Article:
Lastly I want to thank good friend and team mate Philippe Blatter, who helped the bird when she needed a confidence building race last month, in order to get her head in the right place for the attack on the World Championship. Phil personally ensured she got the race she needed. The Allgäu Triathlon in Germany had Danni believing she could do it. Until then she was merely hoping coach was right. Once back from Germany the Angry Bird was her old self. Thank you so much from both of us!
Our approach to training extends to the selection of equipment, where we do our best to incorporate common sense principles with proven results. With that, I’m often asked about which wheels and tyres are best for which athlete and why I’m so ‘anti’ disc?
I’ll respond to the question on tyres first as this is the least complicated. My opinion is that for Iron distance racing the choice between tubulars or clinchers shouldn’t be based on which one is faster.
Instead it should be on:
1. Which one you can change with confidence.
2. Which one you can ride with confidence after you have changed it.
Unlike ITU short course races, our day is not over if we have some tyre trouble, which every athlete inevitably does. So with such small differences in actual speed advantage, the major time consideration is if we have a technical problem on the ride, then what is the preferred option to complete (and still compete) in the race? Tyre choice becomes critical.
In the past I have had most of my non-technical riders stick with clinchers, the reasons are threefold:
They worry about if a tubular is glued on properly.
They find getting a properly glued tubular tyre off very, very difficult.
If they do have to change it, they then ride so carefully that they lose masses of time worrying about whether it will come off in a fast corner.
I have also seen very experienced riders have accidents after they have changed a tubular and then hit the pavement.
To me being one second faster over 10km means little if we lose 10 minutes over 40km because we are not confident riding on a non-glued replacement. So if you’re a rider who worries about the downhills or sharp corners in normal circumstances, then I think clinchers would be the best selection without doubt.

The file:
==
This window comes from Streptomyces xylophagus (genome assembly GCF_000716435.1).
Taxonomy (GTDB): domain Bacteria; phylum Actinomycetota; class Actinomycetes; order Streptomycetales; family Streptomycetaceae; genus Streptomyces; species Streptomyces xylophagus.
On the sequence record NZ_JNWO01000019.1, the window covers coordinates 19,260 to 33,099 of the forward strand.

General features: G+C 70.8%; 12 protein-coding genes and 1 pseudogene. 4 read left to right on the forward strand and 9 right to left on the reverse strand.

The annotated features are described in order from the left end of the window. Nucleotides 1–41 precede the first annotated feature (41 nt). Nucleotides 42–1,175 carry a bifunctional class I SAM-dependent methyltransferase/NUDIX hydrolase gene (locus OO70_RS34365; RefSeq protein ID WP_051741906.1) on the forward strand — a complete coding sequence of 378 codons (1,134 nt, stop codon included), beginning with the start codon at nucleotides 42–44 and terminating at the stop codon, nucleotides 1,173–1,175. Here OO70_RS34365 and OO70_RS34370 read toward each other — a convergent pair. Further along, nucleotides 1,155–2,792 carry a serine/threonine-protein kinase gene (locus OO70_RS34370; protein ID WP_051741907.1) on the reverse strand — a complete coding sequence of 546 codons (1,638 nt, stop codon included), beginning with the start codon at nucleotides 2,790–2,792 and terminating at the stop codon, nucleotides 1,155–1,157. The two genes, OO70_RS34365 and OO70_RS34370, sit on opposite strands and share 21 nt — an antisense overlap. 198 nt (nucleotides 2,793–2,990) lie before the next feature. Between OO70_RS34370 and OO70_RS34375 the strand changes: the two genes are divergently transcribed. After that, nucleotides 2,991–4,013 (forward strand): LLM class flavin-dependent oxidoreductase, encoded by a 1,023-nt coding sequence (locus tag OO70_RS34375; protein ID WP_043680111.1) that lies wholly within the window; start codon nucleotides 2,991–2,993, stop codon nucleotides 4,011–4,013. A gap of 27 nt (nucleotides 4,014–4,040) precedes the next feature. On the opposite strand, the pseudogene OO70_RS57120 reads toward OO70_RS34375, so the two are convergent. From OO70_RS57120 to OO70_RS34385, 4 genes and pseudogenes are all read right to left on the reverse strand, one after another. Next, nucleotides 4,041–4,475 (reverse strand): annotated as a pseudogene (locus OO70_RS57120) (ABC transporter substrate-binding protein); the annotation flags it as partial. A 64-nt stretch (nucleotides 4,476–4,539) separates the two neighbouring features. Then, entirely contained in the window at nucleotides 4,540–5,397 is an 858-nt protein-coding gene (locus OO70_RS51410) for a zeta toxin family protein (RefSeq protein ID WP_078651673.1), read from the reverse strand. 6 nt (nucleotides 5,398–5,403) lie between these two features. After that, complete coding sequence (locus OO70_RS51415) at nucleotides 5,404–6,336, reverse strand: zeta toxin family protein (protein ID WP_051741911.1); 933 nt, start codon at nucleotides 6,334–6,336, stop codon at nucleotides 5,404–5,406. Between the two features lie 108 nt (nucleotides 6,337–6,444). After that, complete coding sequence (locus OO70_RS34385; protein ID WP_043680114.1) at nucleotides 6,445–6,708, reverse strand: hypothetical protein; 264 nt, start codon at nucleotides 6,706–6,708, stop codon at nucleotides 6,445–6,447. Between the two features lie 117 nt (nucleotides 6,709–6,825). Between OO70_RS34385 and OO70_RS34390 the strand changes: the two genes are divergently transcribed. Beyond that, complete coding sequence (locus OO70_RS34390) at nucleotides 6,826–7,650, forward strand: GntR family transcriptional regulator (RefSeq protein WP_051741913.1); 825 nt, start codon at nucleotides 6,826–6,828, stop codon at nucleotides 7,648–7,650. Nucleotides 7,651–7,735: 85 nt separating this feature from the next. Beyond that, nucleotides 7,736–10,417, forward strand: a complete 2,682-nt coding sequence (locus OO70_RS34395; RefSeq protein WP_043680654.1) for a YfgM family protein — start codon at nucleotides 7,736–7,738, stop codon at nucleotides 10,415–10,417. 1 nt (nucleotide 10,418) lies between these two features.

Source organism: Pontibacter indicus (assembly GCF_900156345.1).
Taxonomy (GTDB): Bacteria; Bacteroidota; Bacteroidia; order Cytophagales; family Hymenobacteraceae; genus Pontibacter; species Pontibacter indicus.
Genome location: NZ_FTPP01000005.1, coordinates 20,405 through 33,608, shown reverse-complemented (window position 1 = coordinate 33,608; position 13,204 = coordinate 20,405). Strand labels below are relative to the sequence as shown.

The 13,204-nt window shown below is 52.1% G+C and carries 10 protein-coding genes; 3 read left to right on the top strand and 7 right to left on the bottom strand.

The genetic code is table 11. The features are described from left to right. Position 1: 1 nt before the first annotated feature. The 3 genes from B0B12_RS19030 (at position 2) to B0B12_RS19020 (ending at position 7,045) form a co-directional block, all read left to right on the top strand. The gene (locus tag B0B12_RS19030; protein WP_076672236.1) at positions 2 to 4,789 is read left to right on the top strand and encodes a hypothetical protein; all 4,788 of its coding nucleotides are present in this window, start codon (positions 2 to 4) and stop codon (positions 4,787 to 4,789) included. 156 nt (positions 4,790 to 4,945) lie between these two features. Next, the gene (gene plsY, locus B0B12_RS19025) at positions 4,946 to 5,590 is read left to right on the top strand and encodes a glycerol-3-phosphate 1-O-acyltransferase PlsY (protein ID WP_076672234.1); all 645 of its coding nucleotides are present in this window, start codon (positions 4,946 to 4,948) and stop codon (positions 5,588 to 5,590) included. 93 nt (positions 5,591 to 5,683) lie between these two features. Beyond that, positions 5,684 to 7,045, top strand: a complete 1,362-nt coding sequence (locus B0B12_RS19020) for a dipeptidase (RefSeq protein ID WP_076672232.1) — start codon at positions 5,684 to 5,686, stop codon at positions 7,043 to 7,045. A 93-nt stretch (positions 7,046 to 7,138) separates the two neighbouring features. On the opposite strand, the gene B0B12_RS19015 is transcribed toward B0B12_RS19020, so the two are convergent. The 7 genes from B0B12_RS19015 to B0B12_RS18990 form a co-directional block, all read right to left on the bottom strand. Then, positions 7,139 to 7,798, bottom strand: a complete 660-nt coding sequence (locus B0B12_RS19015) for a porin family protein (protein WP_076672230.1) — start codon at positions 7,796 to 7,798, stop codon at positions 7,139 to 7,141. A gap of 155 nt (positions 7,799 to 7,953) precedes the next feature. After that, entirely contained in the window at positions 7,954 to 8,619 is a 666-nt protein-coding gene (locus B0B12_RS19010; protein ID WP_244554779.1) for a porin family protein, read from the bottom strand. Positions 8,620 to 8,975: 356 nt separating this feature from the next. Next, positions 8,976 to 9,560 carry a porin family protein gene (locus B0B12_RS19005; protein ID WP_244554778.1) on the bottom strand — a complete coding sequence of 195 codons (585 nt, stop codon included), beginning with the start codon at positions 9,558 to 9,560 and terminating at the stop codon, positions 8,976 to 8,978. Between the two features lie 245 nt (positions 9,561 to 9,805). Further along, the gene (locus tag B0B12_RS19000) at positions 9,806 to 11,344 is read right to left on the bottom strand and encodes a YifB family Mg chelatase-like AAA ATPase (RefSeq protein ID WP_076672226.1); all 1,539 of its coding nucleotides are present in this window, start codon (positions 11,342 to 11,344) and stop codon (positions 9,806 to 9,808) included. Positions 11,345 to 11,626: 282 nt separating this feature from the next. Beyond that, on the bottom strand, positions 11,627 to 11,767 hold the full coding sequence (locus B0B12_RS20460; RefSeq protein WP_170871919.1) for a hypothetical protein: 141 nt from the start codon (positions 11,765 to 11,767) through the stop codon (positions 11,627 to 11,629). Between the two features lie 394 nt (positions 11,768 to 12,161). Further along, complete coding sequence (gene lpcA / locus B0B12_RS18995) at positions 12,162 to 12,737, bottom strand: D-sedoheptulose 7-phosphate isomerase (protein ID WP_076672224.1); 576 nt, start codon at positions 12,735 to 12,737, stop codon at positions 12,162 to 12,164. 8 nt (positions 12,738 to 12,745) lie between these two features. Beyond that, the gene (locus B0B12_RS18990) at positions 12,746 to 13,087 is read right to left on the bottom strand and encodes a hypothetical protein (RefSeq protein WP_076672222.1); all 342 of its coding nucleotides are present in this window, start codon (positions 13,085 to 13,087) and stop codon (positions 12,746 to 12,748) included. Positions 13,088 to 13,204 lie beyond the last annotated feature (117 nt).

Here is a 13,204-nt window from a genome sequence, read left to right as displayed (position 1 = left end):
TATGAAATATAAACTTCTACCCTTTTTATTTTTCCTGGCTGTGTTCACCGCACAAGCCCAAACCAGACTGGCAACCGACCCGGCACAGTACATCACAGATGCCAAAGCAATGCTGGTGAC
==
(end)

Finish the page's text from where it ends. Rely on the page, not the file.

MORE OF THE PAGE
If however you’re a confident rider capable of down hilling and cornering well on a tyre that you replaced yourself, I would say go for tubular. Similarly, if you are one of these athletes who are going to give up after any technical problem on the bike regardless, tubular will be your best option.
Stormin’ Normann having trouble with the tubulars: “Too much gluuuue!”
Now to the lovers of gadgets and all things theory:
Unlike what is common perception I am not anti-disc. I also acknowledge that the disc IS faster in the wind tunnel.
So why don’t your hear me singing their praises and having all my guys ride on discs?
1. You have to be a confident and technical rider to use discs effectively. If wind gusts scare you and throw you off your rhythm, then it’s prudent to avoid using them.
2. A disc needs to be up to around 40km an hour to be of a real true speed advantage. The men have only just been able to achieve this in Ironman over the last couple of seasons. A 4hr 30 ride give or take. So for the age-groupers and pro women, it’s not really going to work for you.
3. In a crosswind (particularly when it’s gusty), more energy is used and thus will come back to hurt you on the run.
I would also add the clinching argument that Hawaii doesn’t allow discs. So why practice with one when you should be focused on preparing your race setup for the World Champs?
Chrissie won first year on HED Jet 6’s (60mm deep) – front and back.
So discs out, what do we go with?
For men I tend to be a tri spoke fan more than the deep (808), or ridiculously deep (1080) wheel rims. You don’t get the speed of the disc but you still catch the cross wind and it tires your legs for the run.
In cases where Hawaii is not on the calendar, if you fancy yourself a good bike handler and prefer discs I am not going to tell you otherwise. If your dream is Hawaii then stick to the shallower depth of aero wheels available. Aero is not as important if you can hop on board the bike train. If you are strong and fit, shallow are all you need. If you insist on getting a bit of airtime by leading the race on the bike then be my guest, ride the big boys and run 3hr 10min.
One note for the boys to remember is that Hawaii is a different animal to the tougher Iron distance races, where to qualify you’ll have to be able to ride well and not in a big group. So having the wheel to take advantage of the course can be crucial.
For female riders the best advice I can give is a good pair of shallower depth aero wheels that are light. If you want to mix, then match a shallower front wheel and a deeper rear wheel, as cross winds affect the front more than the rear. If you’re unsteady on a bike in the wind, then use shallower wheels on the front and the back. If you’re OK then the shallower front, semi deep back combination will work for you. And if you think you handle as good as the guys then back yourself and go the semi deep front and back.
Hope this will help in your selection, Chrissie won her first Hawaii on none of the big end toys, just semi deep aero wheels, which she used at training.
Remember that in Iron distance we need reliability first, confidence second and you take your pick for third. All the hype about speed won’t help you change a tyre on the day you really need to. Just ask Normann.